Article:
Social Engineering

Cyberbullying, anonymity, and censorship

Michael Den Tandt’s recent column in the Vancouver Sun is rather a melange, and deserves to have a number of points addressed separately.

First, it is true that the behaviours the “cyberbullying” bill address, those of spreading malicious and false information widely, generally using anonymous or misleading identities, do sound suspiciously close to those behaviours in which politicians engage themselves.  It might be ironic if the politicians got charged under the act.

Secondly, whether bill C-13 is just a thinly veiled re-introduction of the reviled C-30 is an open question.  (As one who works with forensic linguistics, I’d tend to side with those who say that the changes in the bill are primarily cosmetic: minimal changes intended to address the most vociferous objections, without seriously modifying the underlying intent.)

However, Den Tandt closes with an insistence that we need to address the issue of online anonymity.  Removing anonymity from the net has both good points and bad, and it may be that the evil consequences would outweigh the benefits.  (I would have thought that a journalist would have been aware of the importance of anonymous sources of reporting.)

More importantly, this appeal for the banning of anonymity betrays an ignorance of the inherent nature of networked communitcation.  The Internet, and related technologies, have so great an influence on our lives that it is important to know what can, and can’t, be done with it.

The Internet is not a telephone company, where the central office installs all the wires and knows at least where (and therefore likely who) a call came from.  The net is based on technology whish is designed, from the ground up, in such a way that anyone, with any device, can connect to the nearest available source, and have the network, automatically, pass information to or from the relevant person or site.

The fundamental technology that connects the Internet, the Web, social media, and pretty much everything else that is seen as “digital” these days, is not a simple lookup table at a central office.  It is a complex interrelationship of prototcols, servers, and programs that are built to allow anyone to communicate with anyone, without needing to prove your identity or authorization.  Therefore, nobody has the ability to prevent any communication.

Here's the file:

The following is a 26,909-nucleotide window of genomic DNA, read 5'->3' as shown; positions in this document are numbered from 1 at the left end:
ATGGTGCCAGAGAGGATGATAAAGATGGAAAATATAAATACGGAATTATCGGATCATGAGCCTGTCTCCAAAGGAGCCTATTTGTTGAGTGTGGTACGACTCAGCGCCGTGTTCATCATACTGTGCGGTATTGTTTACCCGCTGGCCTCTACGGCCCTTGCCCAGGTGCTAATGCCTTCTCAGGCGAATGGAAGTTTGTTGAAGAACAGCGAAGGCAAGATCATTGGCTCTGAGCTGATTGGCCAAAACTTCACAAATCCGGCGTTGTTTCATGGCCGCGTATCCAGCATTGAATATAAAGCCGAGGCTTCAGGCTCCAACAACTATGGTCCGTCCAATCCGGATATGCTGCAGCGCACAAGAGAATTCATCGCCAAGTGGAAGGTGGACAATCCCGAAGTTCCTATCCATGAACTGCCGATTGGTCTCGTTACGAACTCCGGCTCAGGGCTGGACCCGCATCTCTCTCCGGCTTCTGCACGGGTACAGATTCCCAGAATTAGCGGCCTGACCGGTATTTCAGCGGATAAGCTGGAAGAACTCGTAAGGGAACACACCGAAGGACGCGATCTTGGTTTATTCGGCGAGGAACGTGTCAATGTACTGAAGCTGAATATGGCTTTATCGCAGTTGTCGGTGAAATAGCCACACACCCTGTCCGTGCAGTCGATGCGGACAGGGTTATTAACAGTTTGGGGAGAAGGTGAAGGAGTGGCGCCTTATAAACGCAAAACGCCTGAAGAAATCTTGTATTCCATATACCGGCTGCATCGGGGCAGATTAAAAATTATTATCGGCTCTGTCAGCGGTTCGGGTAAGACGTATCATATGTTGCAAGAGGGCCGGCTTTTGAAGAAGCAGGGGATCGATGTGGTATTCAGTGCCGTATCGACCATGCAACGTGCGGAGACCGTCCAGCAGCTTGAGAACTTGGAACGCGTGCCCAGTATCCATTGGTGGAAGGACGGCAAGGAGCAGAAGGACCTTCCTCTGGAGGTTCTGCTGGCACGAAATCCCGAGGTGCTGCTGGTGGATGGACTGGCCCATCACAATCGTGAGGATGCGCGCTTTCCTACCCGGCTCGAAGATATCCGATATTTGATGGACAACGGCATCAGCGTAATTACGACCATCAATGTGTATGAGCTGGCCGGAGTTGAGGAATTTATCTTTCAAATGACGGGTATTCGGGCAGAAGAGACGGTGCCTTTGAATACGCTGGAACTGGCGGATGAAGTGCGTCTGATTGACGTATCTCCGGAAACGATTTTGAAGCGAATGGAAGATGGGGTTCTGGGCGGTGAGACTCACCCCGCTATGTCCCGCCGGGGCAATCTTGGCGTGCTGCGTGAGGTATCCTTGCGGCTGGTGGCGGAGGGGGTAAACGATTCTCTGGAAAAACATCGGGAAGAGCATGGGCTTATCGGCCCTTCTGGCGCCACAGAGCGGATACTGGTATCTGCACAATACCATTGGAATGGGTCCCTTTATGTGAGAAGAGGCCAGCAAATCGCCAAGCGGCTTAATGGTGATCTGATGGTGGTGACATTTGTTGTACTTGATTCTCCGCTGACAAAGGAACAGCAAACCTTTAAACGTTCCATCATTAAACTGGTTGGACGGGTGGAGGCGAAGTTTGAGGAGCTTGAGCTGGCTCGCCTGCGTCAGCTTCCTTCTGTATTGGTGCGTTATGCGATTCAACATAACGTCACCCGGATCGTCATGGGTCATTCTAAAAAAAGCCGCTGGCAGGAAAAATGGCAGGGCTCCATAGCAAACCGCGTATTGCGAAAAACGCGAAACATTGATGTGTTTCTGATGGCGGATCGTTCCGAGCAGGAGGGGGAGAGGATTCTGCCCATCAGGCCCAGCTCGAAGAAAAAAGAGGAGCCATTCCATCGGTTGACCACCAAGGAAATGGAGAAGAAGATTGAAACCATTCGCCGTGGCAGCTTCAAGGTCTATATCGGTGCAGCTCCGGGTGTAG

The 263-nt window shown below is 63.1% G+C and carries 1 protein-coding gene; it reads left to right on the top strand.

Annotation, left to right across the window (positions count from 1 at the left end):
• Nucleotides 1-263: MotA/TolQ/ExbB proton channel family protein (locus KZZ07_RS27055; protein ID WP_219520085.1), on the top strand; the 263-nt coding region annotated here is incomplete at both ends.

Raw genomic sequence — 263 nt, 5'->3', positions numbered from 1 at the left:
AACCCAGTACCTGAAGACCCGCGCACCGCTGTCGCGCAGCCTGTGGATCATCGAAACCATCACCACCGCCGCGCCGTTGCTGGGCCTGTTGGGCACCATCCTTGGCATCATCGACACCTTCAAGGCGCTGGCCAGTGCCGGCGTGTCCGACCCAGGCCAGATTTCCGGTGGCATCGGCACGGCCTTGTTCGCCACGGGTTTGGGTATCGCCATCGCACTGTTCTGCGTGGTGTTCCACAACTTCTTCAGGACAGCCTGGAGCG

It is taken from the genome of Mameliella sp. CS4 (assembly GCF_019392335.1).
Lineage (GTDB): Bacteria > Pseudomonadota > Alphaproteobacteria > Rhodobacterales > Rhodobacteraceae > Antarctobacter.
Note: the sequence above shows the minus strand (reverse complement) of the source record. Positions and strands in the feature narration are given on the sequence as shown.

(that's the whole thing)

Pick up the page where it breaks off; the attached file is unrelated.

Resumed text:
There are, currently, a number of proposals to “require” all communications to be identified, or all users to have an identity, or prevent anyone without an authenticated identity from using the Internet.  Any such proposals will ultimately fail, since they ignore the inherent foundational nature of the net.  People can voluntarily participate in such programs–but those people probably wouldn’t have engaged in cyberbullying in any case.

John Gilmore, one of the people who built the basics of the Internet, famously stated that “the Internet interprets censorship as damage and routes around it.”  This fact allows those under oppressive regimes to communicate with the rest of the world–but it also means that pornography and hate speech can’t be prevented.  The price of reasonable commuincations is constant vigilance and taking the time to build awareness.  A wish for a technical or legal shortcut that will be a magic pill and “fix” everything is doomed to fail.

CyberSec Tips: Email – Spam – Phishing – example 3 – credit checks

A lot of online security and anti-fraud checklists will tell you to check your credit rating with the credit rating reporting companies.  This is a good idea, and, under certain conditions, you can often get such reports free of charge from the ratings companies.

However, you should never get involved with the promises of credit reports that come via spam.

Oddly, these credit report spam messages have very little content, other than a URL, or possibly a URL and some extra text (which usually doesn’t display) meant only to confuse the matter and get by spam filters.  There are lots of these messages: today I got five in only one of my accounts.

I checked one out, very carefully.  The reason to be careful is that you have no idea what is at the end of that URL.  It could be a sales pitch.  It could be an attempt to defraud you.  It could be “drive-by” malware.  In the case I tested, it redirected through four different sites before finally displaying something.  Those four different sites could simply be there to make it harder to trace the spammers and fraudsters, but more likely they were each trying something: registering the fact that my email address was valid (and that there was a live “sucker” attached to it, worth attempting to defraud), installing malware, checking the software and services installed on my computer, and so forth.